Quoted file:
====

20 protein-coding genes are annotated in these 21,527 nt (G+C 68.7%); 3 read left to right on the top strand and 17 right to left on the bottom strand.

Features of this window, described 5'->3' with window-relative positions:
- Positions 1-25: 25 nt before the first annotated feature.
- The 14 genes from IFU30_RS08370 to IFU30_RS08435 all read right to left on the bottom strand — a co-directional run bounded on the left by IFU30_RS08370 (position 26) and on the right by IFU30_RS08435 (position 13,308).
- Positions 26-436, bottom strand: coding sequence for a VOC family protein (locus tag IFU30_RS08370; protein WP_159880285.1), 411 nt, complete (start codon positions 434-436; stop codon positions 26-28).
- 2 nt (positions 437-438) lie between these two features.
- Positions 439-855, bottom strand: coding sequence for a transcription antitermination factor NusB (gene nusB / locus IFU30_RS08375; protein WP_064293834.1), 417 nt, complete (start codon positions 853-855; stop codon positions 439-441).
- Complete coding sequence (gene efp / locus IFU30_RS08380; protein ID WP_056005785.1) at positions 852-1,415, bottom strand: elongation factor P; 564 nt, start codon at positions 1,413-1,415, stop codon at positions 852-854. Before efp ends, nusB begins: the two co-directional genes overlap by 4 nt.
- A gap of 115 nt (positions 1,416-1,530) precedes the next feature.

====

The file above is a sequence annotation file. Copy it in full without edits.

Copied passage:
20 protein-coding genes are annotated in these 21,527 nt (G+C 68.7%); 3 read left to right on the top strand and 17 right to left on the bottom strand.

Features of this window, described 5'->3' with window-relative positions:
- Positions 1-25: 25 nt before the first annotated feature.
- The 14 genes from IFU30_RS08370 to IFU30_RS08435 all read right to left on the bottom strand — a co-directional run bounded on the left by IFU30_RS08370 (position 26) and on the right by IFU30_RS08435 (position 13,308).
- Positions 26-436, bottom strand: coding sequence for a VOC family protein (locus tag IFU30_RS08370; protein WP_159880285.1), 411 nt, complete (start codon positions 434-436; stop codon positions 26-28).
- 2 nt (positions 437-438) lie between these two features.
- Positions 439-855, bottom strand: coding sequence for a transcription antitermination factor NusB (gene nusB / locus IFU30_RS08375; protein WP_064293834.1), 417 nt, complete (start codon positions 853-855; stop codon positions 439-441).
- Complete coding sequence (gene efp / locus IFU30_RS08380; protein ID WP_056005785.1) at positions 852-1,415, bottom strand: elongation factor P; 564 nt, start codon at positions 1,413-1,415, stop codon at positions 852-854. Before efp ends, nusB begins: the two co-directional genes overlap by 4 nt.
- A gap of 115 nt (positions 1,416-1,530) precedes the next feature.